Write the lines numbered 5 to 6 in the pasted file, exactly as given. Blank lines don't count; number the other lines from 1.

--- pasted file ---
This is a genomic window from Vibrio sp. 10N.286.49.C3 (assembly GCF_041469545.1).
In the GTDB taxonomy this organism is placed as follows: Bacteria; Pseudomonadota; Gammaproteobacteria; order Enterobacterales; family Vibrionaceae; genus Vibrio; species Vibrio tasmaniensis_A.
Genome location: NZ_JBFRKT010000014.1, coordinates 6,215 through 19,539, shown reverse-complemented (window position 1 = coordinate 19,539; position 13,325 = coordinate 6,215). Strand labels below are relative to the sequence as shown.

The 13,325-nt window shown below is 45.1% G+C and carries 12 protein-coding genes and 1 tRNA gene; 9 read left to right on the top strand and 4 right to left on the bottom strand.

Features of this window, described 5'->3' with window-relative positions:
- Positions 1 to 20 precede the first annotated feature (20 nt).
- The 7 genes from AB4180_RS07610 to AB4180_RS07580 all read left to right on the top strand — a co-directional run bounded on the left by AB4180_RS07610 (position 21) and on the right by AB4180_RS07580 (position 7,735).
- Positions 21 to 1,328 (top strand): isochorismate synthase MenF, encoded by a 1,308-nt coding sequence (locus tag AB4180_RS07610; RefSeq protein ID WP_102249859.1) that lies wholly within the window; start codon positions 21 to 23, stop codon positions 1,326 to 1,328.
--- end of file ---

Features of this window, described 5'->3' with window-relative positions:
- Positions 1 to 20 precede the first annotated feature (20 nt).